To investigate whether repression of vimentin expression by TRIM16 is required for cell motility and proliferation in neuroblastoma cells, we transiently transfected both TRIM16 and vimentin plasmid DNA into BE(2)-C cells for 48h, and quantified wound closure at 32h post-scratch. In Figure 5a, the anti-His-tag antibody and anti-Flag-tag antibody were used to confirm exogenous TRIM16 and vimentin overexpression, respectively. Overexpression of TRIM16 caused significantly slower wound closure at 32h, compared with vimentin transfectants and empty vector control (P<0.0001) (Figure 5b). Significantly, ectopic overexpression of both TRIM16 and vimentin into BE(2)-C cells blocked the inhibitory effect of TRIM16 on wound closure (Figure 5b). In contrast, overexpressed vimentin did not abrogate the inhibitory effect of TRIM16 on cell proliferation (Figure 5c). To investigate the role of TRIM16 and vimentin in neuroblastoma cell migration, we examined the invasiveness of BE(2)-C cells in a Transwell plate migration assay using 10% fetal calf serum as a chemoattractant. As shown in Figure 5d, overexpression of TRIM16 demonstrated slower cell migration at 24h compared with the empty vector control (P=0.04). In contrast, overexpression of vimentin demonstrated increased cell migration at 24h compared with empty vector control (P=0.04). Significantly, ectopic overexpression of both TRIM16 and vimentin into BE(2)-C cells restored the cell migration index to control levels. These data indicate that repression of vimentin expression is specifically required for TRIM16 to exert its inhibitory effects on cell migration.
Our LC–MS/MS analysis identified the nuclear transcription factor and cell cycle regulatory protein, E2F1 (Johnson et al., 2006), as a potential TRIM16-binding protein. We hypothesized that TRIM16 might also translocate to the nucleus and directly interact with E2F1 to affect neuroblastoma cell proliferation. To test this hypothesis, BE(2)-C neuroblastoma cells were transiently transfected with TRIM16 plasmid DNA; then, 24h later, nuclear and cytoplasmic protein fractions were subjected to co-IP with a Myc-tagged antibody, which recognized the transfected TRIM16. Co-IP confirmed that transfected TRIM16 indeed formed a complex with endogenous E2F1 in neuroblastoma cells (Figure 6a). To determine whether TRIM16 regulates E2F1 protein expression in the nucleus, BE(2)-C cells were transiently transfected with TRIM16 plasmid DNA, or treated with 10μ aRA for 48h. As shown in Figures 6b and c, the amount of TRIM16 protein in the nucleus was increased in cells after both aRA treatment and TRIM16 transfection, when compared with untreated control cells. Following aRA treatment, TRIM16 exhibited marked nuclear translocation at 48h, coinciding with a reduction in nuclear E2F1 (Figure 6b). In neuroblastoma cells transfected with TRIM16, there was an even greater increase in overall cellular TRIM16, with some of the excess TRIM16 moving to the nucleus. Interestingly, the transfected nuclear TRIM16 levels fell quickly to basal levels by 48h post-transfection. Higher nuclear TRIM16 levels post-transfection again correlated with a twofold reduction in nuclear E2F1 levels at 48h (Figure 6c). The level of E2F1 mRNA did not change in BE(2)-C cells with overexpression of TRIM16 (data not shown).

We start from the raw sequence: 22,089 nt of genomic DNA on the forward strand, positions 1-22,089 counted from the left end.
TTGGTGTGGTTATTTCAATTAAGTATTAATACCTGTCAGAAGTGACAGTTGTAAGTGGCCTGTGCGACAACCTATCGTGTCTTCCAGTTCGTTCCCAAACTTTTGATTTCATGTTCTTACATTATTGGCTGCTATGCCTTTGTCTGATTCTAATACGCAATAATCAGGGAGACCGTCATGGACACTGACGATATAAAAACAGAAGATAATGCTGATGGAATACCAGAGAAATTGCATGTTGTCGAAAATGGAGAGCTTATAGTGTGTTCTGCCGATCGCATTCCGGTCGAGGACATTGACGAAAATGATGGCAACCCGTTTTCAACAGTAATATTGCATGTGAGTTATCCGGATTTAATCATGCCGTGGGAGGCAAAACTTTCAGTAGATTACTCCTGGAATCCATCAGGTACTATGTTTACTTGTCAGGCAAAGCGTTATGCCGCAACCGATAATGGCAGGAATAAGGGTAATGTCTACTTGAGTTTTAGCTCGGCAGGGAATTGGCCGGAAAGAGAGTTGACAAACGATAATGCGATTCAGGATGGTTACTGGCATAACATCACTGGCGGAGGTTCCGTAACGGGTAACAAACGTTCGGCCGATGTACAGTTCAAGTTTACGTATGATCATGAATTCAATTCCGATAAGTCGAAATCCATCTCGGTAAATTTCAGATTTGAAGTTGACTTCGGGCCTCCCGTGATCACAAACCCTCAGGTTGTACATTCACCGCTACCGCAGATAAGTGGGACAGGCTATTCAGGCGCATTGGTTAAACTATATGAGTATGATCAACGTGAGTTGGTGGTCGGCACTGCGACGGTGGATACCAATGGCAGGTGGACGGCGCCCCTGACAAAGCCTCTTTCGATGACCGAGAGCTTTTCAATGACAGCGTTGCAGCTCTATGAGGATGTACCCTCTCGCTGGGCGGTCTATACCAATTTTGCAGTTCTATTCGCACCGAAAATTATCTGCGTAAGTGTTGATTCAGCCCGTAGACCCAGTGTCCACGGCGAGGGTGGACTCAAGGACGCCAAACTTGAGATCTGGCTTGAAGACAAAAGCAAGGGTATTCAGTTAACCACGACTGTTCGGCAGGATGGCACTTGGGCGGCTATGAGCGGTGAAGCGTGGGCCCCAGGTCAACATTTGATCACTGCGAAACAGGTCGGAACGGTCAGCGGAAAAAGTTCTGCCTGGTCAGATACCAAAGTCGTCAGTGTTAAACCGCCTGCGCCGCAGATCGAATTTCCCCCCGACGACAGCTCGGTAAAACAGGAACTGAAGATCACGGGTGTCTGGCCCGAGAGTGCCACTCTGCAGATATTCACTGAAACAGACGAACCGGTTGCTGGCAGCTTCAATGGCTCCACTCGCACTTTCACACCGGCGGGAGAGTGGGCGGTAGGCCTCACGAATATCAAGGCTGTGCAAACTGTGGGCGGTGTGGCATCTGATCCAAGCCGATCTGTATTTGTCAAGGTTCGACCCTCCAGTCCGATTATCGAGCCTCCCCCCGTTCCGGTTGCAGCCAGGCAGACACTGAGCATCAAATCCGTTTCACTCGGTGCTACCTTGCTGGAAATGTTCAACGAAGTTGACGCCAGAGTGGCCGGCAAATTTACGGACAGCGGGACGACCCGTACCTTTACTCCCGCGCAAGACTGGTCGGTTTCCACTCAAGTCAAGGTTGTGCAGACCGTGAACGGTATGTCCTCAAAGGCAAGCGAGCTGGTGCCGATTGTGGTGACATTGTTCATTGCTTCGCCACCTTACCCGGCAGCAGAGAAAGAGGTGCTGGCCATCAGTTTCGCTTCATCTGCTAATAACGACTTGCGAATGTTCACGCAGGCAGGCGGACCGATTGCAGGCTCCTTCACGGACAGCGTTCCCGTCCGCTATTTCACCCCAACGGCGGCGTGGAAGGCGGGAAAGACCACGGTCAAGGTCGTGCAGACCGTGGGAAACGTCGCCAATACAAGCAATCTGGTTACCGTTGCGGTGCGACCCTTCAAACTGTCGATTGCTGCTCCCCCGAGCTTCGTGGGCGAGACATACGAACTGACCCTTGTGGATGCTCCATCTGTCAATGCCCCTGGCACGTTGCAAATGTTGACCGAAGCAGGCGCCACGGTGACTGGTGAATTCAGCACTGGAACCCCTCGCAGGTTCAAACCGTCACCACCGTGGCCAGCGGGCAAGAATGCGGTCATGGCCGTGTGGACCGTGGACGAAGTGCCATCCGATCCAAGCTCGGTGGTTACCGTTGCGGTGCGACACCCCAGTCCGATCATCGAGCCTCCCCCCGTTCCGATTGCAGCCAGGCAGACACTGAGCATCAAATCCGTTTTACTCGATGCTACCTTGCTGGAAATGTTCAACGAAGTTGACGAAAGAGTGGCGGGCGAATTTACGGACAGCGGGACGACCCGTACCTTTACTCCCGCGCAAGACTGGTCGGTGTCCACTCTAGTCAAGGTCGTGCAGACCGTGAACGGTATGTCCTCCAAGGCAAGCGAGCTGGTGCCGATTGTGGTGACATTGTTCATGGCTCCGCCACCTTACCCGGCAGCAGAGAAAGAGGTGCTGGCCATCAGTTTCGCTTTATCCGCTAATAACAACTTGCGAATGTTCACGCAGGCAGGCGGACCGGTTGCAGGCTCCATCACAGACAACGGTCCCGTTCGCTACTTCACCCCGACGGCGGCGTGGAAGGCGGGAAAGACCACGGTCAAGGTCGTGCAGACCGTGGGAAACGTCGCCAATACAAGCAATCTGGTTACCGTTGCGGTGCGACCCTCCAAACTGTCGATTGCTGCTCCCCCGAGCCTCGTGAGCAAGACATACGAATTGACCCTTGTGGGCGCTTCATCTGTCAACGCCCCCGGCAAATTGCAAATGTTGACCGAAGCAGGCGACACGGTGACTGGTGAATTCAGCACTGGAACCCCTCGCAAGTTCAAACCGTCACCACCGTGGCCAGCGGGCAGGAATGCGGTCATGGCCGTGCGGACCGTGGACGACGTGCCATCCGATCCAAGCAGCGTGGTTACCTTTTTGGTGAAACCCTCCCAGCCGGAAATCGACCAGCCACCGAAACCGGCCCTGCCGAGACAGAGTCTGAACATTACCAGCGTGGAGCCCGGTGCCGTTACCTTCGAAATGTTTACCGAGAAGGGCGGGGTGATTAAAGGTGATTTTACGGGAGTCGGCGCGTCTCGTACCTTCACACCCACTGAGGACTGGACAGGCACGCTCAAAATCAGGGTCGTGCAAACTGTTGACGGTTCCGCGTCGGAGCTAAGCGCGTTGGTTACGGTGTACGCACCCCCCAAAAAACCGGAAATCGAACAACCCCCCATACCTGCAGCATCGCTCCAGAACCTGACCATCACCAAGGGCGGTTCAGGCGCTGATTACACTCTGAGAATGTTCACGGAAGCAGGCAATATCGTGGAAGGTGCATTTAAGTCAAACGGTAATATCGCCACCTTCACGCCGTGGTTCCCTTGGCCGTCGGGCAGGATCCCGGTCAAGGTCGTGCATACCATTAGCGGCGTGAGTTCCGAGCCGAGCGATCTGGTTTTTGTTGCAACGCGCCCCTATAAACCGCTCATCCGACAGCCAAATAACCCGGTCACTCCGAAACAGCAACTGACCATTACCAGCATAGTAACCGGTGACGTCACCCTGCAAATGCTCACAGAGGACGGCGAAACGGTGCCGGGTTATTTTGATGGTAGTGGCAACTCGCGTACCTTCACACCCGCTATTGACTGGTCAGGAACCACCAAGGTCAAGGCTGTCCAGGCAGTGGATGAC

To determine whether the higher basal E2F-1 levels in neuroblastoma cells affected cell proliferation, we transiently transfected siRNAs targeting E2F1 or control siRNA into BE(2)-C cells, in the presence or absence of 10μ aRA for 72h. E2F1 siRNAs knocked down E2F1 expression and reduced cell proliferation by more than 90% in both aRA-treated and untreated cells (Figures 6d and e). Significantly, ectopic overexpression of both TRIM16 and E2F1 into BE(2)-C cells partially blocked the inhibitory effect of TRIM16 on cell proliferation, compared with TRIM16-transfected cells alone (P=0.002) (Figure 5f). These results suggested that TRIM16's effects on neuroblastoma cell growth required nuclear translocation of TRIM16 protein, binding to E2F1 protein with a consequent reduction in nuclear E2F1 levels.
To map the interaction domains of TRIM16 and E2F1, GFP-tagged TRIM16 domains and Flag-tagged E2F1 were used in co-IP experiments. The coiled-coil domain of TRIM16 is required for TRIM16 and E2F1 interaction, but not the two B-Box domains or the B30.2 domain (Figure 7a). Next, we used the cycloheximide-blocking method to determine whether TRIM16 expression induces proteolysis of E2F1. These experiments were performed by transfecting BE(2)-C cells with plasmids expressing E2F1 or TRIM16 full-length, or TRIM16 deletion mutants. As expected, E2F1 decayed at faster rates in the presence of full-length TRIM16 than in its absence (Figure 7b). The half-life of E2F1 was reduced from greater than 4h to less than 2h. We observed that the half-life of E2F1 was also reduced in the presence of TRIM16 mutant 1 and mutant 3, but not TRIM16 mutant 2, which suggested that the effect of TRIM16 on the degradation of E2F1 was mediated by the coiled-coil domain of TRIM16.
Arrested tissue differentiation is a key causal feature of many human cancer types. Differentiation therapy for cancer offers the significant advantages of tissue specificity, high efficacy and low toxicity. A better understanding of the molecular mediators of the differentiation response in cancer cells will lead to an improved therapeutic index compared with general cytotoxic drugs. TRIM16 has an important role in the differentiation response of neuroblastoma cells. As a general rule, TRIM proteins appear to function as a component of large multi-protein complexes (Short et al., 2006). Our previous study had shown that TRIM16 is a nuclear transcription factor with essential effects on the retinoid anticancer signal through transcriptional regulation of retinoic acid receptor-β2. In this study we show that TRIM16 demonstrates the properties of a tumour-suppressor protein. Surprisingly, TRIM16 bound key target proteins in both the cytoplasm and nucleus, which lead to reduced levels of cytoplasmic vimentin and nuclear E2F1, and have consequent effects on cell migration and growth, respectively.